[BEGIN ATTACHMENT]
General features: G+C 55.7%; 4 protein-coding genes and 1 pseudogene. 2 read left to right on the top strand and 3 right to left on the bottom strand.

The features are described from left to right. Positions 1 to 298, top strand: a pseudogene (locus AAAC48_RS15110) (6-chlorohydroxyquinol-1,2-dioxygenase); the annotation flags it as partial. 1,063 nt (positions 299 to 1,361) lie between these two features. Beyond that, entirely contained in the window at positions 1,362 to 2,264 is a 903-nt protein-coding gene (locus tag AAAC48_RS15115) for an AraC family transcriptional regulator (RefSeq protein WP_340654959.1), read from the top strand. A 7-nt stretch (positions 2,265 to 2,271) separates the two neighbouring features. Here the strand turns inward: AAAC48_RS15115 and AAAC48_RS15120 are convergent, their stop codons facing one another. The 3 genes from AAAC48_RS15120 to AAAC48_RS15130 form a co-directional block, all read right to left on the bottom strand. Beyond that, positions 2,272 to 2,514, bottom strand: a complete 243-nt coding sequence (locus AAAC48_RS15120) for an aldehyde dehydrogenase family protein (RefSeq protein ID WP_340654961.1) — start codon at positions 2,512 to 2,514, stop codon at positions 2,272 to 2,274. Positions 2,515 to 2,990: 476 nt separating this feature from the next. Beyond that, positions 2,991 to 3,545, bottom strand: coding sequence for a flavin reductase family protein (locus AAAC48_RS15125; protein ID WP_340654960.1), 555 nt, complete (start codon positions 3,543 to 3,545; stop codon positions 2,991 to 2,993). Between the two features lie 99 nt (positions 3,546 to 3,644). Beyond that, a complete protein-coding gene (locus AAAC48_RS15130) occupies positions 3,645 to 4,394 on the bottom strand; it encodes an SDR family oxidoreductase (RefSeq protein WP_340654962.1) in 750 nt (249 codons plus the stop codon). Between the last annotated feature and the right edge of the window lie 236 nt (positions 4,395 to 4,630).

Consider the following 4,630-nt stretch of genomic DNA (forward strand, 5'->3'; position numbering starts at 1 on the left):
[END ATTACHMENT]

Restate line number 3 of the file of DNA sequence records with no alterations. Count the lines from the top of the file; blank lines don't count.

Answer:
Consider the following 4,630-nt stretch of genomic DNA (forward strand, 5'->3'; position numbering starts at 1 on the left):